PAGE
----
Nobel Prize winner Dag Hammarskjold once said, “Constant attention by a good nurse may be just as important as a major operation.”
Nurse-turned-lawyer Barbara A. Kuhl agrees. She learned about the importance of caring and constant attention during her 16 years in her first career, and now applies the same principle to ensuring the ongoing success of Marshfield Clinic.
Marshfield Clinic is the largest private group medical practice in Wisconsin and one of the largest in the U.S. as well. With 52 locations in more than 37 Wisconsin communities, its 778 physicians represent more than 87 different medical specialties. It additionally employs some 6,554 additional staff.
Kuhl heads its five-lawyer legal department. For a health-care provider of its size, that’s a small legal department and Kuhl is extremely proud of how much the lawyers, other professionals and support staff are able to accomplish. Among their diverse tasks, the office annually reviews a heavy volume of contracts, but also, they spend a sizeable amount of time just keeping up with the ever-changing laws affecting health-care providers.
Although Kuhl learned a great deal as a nurse and found the job rewarding, she’d always wanted to be a lawyer. So when her sons both reached the age where they were in school full-time, she enrolled in law school. (One of her sons ultimately followed in her footsteps. Brandon Kuhl graduated from the University of Wisconsin Law School in 2009 and works for the Durrani Law Firm in Madison.)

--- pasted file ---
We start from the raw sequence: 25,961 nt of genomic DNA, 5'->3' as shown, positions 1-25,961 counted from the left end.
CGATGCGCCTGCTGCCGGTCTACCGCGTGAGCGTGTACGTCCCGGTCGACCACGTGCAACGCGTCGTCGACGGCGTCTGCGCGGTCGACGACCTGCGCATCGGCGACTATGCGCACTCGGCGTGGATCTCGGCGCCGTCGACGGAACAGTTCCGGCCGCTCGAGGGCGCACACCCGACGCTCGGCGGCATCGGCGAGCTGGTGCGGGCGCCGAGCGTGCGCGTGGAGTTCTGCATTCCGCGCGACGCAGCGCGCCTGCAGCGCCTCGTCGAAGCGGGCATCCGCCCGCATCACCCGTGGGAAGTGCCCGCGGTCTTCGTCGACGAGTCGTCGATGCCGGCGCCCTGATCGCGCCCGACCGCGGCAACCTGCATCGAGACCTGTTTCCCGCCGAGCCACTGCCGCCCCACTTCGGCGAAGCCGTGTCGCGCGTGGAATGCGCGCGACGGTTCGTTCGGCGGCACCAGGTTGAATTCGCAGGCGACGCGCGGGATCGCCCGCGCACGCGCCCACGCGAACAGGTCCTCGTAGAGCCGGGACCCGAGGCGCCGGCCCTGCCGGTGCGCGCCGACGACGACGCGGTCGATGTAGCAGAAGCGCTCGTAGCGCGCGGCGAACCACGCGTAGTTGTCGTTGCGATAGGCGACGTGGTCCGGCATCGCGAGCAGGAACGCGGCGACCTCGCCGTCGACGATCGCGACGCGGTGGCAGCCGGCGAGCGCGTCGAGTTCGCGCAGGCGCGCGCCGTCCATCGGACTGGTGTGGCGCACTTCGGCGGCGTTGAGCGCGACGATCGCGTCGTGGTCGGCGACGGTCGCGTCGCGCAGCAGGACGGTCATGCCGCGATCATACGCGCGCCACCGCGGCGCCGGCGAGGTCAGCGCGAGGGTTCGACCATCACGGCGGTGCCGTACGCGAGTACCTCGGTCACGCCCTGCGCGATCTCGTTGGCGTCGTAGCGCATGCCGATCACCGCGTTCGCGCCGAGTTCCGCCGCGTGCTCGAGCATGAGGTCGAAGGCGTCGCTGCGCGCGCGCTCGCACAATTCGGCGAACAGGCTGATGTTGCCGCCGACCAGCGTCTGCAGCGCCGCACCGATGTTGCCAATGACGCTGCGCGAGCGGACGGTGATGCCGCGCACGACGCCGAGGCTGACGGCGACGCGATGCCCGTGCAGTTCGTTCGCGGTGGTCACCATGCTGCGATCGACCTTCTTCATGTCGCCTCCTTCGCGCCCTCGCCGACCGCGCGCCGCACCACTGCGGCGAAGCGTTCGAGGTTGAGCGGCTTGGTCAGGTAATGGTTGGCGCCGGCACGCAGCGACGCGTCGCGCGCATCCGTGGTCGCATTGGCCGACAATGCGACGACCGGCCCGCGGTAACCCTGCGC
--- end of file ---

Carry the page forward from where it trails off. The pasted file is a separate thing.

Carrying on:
After graduation, Kuhl practiced with Hostak, Henzl & Bichler S.C. in Racine, where she was later promoted to shareholder.
In 1999, Kuhl joined Marshfield Clinic, and was named general counsel one year later. As general counsel, she has developed concentrations in contracts, acquisitions, tax and corporate work.
Despite the weakened economy, she says Marshfield Clinic is still hiring physicians and succeeding as a business, while serving patients with accessible, high-quality health care, research and education. That’s due to constant attention from its leadership roles as to what’s best for the clinic, long-term, and the daily efforts of dedicated staff.
Looking ahead, Kuhl observes, “We’re exploring some corporate re-structuring. And with the new health-care law, like everyone else, we’re looking at what the future will hold for accountable-care organizations.”